Because of these facts, I believe that the decision to put the JCPOA at risk without any Iranian violation of the deal is a serious mistake. Without the JCPOA, the United States could eventually be left with a losing choice between a nuclear-armed Iran or another war in the Middle East. We all know the dangers of Iran obtaining a nuclear weapon. It could embolden an already dangerous regime; threaten our friends with destruction; pose unacceptable dangers to America’s own security; and trigger an arms race in the world’s most dangerous region. If the constraints on Iran’s nuclear program under the JCPOA are lost, we could be hastening the day when we are faced with the choice between living with that threat, or going to war to prevent it.


    In a dangerous world, America must be able to rely in part on strong, principled diplomacy to secure our country. We have been safer in the years since we achieved the JCPOA, thanks in part to the work of our diplomats, many members of Congress, and our allies. Going forward, I hope that Americans continue to speak out in support of the kind of strong, principled, fact-based, and unifying leadership that can best secure our country and uphold our responsibilities around the globe.

    Former Secretary of State John Kerry

    “Today’s announcement weakens our security, breaks America’s word, isolates us from our European allies, puts Israel at greater risk, empowers Iran’s hardliners, and reduces our global leverage to address Tehran’s misbehavior, while damaging the ability of future Administrations to make international agreements. No rhetoric is required. The facts speak for themselves. Instead of building on unprecedented nonproliferation verification measures, this decision risks throwing them away and dragging the world back to the brink we faced a few years ago. The extent of the damage will depend on what Europe can do to hold the nuclear agreement together, and it will depend on Iran’s reaction. America should never have to outsource those stakes to any other country. This is not in America’s interests. We should all hope the world can preserve the nuclear agreement.”

    House Speaker Paul Ryan of Wisconsin

    “From the beginning, the Obama-era Iran Deal was deeply flawed. Iran’s hostile actions since its signing have only reaffirmed that it remains dedicated to sowing instability in the region. The president’s announcement today is a strong statement that we can and must do better. I have always believed the best course of action is to fix the deficiencies in the agreement. It is unfortunate that we could not reach an understanding with our European partners on a way to do that, but I am grateful to them for working with the United States toward that goal. The president is right to insist that we hold Iran accountable both today and for the long-term. There will now be an implementation period for applying sanctions on Iran. During that time, it is my hope that the United States will continue to work with our allies to achieve consensus on addressing a range of destabilizing Iranian behavior—both nuclear and non-nuclear.”

    House Minority Leader Nancy Pelosi

    “The Joint Comprehensive Plan of Action is a great diplomatic achievement. Experts and our allies all agree that this landmark agreement has been successful in preventing Iran from obtaining a nuclear weapon, and even senior Trump Administration officials have confirmed that Iran has remained in compliance with the agreement. Yet, the President has chosen to utterly ignore that reality.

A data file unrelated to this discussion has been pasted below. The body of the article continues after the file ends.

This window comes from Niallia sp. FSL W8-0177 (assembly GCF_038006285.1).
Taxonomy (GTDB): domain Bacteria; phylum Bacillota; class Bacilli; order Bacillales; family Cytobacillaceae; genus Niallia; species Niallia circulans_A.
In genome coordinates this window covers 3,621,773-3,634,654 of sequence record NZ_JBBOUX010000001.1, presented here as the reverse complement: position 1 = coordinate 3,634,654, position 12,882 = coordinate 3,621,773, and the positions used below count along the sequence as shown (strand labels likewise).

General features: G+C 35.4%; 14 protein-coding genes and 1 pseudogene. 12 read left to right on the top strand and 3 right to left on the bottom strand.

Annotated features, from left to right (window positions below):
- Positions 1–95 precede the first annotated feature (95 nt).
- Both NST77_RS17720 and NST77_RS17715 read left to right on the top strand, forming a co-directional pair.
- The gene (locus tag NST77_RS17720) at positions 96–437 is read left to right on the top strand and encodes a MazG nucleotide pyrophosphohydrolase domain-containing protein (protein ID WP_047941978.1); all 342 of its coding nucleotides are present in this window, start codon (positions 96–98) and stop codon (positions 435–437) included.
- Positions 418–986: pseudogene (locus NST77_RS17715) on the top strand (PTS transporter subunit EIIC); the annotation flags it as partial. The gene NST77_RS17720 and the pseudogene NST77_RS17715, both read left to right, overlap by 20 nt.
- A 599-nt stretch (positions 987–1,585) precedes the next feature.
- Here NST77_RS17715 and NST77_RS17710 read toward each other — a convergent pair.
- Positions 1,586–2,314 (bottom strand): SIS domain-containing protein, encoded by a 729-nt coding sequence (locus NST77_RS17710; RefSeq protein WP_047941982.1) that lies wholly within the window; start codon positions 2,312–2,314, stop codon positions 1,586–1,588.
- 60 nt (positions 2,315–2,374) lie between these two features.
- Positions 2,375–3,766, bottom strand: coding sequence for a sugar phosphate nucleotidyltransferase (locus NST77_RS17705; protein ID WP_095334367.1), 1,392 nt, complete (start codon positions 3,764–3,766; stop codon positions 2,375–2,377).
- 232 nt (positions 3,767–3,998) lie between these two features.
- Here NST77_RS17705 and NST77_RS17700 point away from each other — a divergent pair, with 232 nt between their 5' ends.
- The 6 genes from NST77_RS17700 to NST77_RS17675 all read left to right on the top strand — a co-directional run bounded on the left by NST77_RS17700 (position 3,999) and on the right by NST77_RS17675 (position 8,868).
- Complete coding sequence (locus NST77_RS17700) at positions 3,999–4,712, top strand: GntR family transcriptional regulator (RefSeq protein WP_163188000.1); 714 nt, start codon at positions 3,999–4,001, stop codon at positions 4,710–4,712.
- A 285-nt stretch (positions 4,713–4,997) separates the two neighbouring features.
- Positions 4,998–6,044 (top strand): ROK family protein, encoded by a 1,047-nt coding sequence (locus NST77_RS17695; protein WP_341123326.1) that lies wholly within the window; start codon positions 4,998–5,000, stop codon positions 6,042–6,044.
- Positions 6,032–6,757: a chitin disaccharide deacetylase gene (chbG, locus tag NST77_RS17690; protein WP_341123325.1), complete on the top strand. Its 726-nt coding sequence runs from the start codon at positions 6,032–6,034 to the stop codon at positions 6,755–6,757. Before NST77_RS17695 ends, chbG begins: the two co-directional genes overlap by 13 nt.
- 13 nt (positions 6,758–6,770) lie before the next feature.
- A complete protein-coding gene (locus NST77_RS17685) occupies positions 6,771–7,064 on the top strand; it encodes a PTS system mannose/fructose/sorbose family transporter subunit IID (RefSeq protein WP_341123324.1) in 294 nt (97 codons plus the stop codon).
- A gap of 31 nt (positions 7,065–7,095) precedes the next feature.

“The President’s decision to follow his misguided and uninformed campaign promise to destroy the successful Joint Comprehensive Plan of Action endangers global security and defies comprehension.

    “This rash decision isolates America, not Iran. Our allies will hold up their end of the agreement, but our government will lose its international credibility and the power of our voice at the table. The President’s decision to abdicate American leadership during a critical moment in our effort to advance a denuclearization agreement with North Korea is particularly senseless, disturbing and dangerous.

    “Democrats have no illusions about the Iranian regime. We remain strongly committed to stopping the advancement of Iran’s ballistic missile program, its egregious human rights abuses, and its support of terrorism and other nefarious activities in the region.

    “Today is a sad day for America’s global leadership. The Trump Administration’s dangerous and impulsive action is no substitute for real global leadership.”

    Senator Elizabeth Warren of Massachusetts

    “America should be a country that keeps it promises. The Obama Administration negotiated a landmark agreement to peacefully prevent Iran from obtaining a nuclear weapon. But President Trump’s decision to withdraw the United States from the Iran Deal breaks our word, hurts our credibility with our allies, empowers Iranian hardliners, and doesn’t make us any safer here at home. There’s no question that Iran’s government is a bad actor. But inspectors have independently verified that Iran has been complying with the deal - a fact that even the Trump Administration has conceded. I’d rather the United States - together with our allies - counter Iran’s bad behavior with the nuclear deal than without it. Instead, President Trump has pulled the US out without offering any real alternative to prevent Iran from obtaining a nuclear weapon, creating chaos and confusion across the Middle East, and the world. This isn’t a strategy. It’s a recipe for disaster.”

    Senator Ed Markey of Massachusetts